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Intel Turbo Boost technology

February 15th, 2011

Intel Turbo Boost is a technology that increases core performance by allowing a core to run faster than its base operating frequency, within certain limitations.  Included in some of Intel’s Nehalem CPUs, such as Core- i5 and Core-i7, Intel Turbo Boost is an innovative way to take idle core power and put it to good use, while maintaining safe processor working conditions. 

 As a processor runs, not all cores are necessarily active at the highest possible rate.  Turbo Boost allows that extra power to be used either to maximize the performance of an active core, or to be transferred to another active core.  The operating system requests what is called the “highest processor performance state” (P0).  The processor then increases the clock frequency incrementally until certain conditions are met.  This is also known as “dynamic overclocking”.

Check this out

The Intel core i5-460M as well as the Core i3-380M are both 2.53 GHz processors. The only major difference is that turbo boost enabled in core i5-460M . So what is the difference in performance ? Check this out in Core i5-460M Vs Core i3-380M Comparison.

 Multiple algorithms run in the background in order to know when the clock must increase or decrease.  Since it is important for the processor to remain within specifications for safe operating, three conditions are monitored.  First, the current consumption sets an upper boundary on the clock speed.  Second, power consumption cannot exceed its upper limit.  Third, the processor temperature must stay under the specification limit.

 As long as the processor is running safely and within power, current, and thermal specifications, Turbo Boost allows the clock to continue to increase in frequency.  The time that the processor can operate in Turbo Boost mode therefore will vary based on operating conditions.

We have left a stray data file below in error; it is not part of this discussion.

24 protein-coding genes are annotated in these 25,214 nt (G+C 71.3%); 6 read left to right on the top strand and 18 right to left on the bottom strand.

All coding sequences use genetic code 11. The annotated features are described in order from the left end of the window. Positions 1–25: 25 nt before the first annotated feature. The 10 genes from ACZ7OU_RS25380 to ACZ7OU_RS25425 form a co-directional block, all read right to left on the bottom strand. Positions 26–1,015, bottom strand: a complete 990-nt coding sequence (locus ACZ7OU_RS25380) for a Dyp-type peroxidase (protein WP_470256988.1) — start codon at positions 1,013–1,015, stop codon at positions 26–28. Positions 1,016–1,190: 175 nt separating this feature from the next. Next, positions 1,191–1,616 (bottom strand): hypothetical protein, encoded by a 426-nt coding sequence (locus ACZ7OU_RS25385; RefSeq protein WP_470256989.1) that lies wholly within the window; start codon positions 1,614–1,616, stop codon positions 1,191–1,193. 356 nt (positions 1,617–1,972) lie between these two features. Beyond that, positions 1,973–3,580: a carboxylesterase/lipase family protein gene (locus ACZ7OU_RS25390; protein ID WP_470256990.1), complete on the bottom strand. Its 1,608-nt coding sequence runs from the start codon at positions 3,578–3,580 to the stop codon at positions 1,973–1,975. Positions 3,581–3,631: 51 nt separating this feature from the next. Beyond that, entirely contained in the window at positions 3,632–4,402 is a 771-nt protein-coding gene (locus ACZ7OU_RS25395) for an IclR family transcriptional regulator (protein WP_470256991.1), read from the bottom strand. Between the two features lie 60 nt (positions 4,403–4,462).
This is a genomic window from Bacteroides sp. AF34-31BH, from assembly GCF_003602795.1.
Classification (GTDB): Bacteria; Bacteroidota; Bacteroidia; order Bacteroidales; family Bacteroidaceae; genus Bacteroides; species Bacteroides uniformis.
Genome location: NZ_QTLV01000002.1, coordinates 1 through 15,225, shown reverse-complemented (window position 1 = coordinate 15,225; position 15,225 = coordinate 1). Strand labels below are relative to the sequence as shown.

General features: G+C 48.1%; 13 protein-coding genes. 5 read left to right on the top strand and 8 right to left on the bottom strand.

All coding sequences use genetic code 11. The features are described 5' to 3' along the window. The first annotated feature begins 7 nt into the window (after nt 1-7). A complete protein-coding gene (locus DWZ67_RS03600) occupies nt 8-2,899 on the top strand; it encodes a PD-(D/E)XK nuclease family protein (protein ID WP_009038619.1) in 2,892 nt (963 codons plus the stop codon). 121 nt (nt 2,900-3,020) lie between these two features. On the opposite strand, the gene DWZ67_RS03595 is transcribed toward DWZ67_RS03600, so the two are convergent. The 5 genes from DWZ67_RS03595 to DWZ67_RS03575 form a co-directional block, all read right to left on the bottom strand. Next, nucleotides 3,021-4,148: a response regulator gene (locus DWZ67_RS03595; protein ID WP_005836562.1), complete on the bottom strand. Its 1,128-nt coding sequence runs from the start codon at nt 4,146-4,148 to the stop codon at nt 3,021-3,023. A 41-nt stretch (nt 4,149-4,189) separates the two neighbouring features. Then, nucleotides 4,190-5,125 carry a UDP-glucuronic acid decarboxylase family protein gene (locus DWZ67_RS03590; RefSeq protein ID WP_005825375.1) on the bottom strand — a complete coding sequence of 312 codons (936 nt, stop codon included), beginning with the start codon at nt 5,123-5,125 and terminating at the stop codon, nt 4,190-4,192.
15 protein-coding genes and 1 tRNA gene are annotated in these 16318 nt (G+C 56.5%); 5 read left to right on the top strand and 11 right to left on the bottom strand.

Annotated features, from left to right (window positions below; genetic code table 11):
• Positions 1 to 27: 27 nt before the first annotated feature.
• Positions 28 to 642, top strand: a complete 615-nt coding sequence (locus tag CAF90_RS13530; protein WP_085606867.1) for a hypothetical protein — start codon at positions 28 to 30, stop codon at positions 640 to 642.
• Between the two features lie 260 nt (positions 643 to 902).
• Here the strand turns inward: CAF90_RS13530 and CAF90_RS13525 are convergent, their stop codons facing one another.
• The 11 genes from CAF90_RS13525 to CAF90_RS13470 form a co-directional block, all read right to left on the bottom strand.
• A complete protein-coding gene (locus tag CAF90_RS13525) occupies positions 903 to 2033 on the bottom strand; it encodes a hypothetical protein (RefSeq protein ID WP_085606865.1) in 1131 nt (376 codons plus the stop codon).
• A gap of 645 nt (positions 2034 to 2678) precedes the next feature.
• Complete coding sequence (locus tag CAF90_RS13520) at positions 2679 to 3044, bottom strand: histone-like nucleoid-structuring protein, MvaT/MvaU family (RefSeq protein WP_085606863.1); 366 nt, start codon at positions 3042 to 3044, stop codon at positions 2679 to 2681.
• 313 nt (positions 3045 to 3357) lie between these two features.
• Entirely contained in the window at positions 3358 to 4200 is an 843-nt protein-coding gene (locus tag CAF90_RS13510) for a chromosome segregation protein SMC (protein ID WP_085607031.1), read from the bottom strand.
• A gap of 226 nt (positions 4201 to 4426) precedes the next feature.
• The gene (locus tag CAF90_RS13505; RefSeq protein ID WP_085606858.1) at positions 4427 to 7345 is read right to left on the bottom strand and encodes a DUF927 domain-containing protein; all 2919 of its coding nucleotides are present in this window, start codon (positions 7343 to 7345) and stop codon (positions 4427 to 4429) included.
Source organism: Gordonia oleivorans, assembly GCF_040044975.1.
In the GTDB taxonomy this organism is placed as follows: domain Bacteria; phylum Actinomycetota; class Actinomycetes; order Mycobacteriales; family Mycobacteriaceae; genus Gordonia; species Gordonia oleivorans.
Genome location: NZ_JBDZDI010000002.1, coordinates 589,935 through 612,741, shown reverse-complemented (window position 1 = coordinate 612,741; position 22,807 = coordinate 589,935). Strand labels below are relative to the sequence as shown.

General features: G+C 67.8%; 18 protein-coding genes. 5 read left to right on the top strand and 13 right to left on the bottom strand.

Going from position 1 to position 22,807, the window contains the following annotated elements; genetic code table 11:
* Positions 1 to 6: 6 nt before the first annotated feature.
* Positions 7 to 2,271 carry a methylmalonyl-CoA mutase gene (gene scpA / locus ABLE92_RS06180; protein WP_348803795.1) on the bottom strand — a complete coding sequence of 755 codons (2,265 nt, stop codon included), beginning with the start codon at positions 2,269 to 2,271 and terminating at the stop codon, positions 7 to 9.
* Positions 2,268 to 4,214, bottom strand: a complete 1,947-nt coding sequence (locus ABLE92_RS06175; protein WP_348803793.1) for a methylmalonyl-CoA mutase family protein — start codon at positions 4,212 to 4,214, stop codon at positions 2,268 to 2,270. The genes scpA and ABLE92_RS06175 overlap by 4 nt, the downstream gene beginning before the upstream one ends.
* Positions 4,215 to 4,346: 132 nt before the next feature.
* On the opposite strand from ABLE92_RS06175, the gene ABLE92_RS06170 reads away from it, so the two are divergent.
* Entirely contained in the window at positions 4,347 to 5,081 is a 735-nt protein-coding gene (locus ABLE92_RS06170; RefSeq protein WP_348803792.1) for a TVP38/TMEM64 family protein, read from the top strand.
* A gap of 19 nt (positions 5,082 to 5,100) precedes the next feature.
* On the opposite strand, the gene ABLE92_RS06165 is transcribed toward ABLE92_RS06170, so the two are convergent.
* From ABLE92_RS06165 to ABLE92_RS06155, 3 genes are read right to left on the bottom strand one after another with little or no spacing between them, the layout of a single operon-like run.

Both multi-threaded and single-threaded work loads can benefit from this.  In ideal conditions, where a single threaded execution occurs and three other cores remain idle, enormous increase in productivity can be seen.  It has been estimated that a 100% increase, equivalent to about 1.2 GHz, is possible.   Turbo Boost technology is not restricted to any specific number of cores, and all major operating systems are compatible with the technology.  No extra software or drivers are required.  The option to disable Turbo Boost is available in the BIOS.

The amazing aspect of Turbo Boost is its ability to dynamically increase and decrease clock speed based on processor conditions.  Continual assessments are made to be sure that power draw, current consumption, and thermal conditions are acceptable.   As long as these conditions are met, the processor will continue to increase core frequency in steps of 133.33 MHz until either the number of active cores limits the increase or the operating system no longer demands more performance.

 Although it is rare to see a maximum performance increase, Intel’s Turbo Boost is quite innovative.  Even a slight increase in performance is appreciated by any user, and its potential for major performance assistance is especially noteworthy.

 

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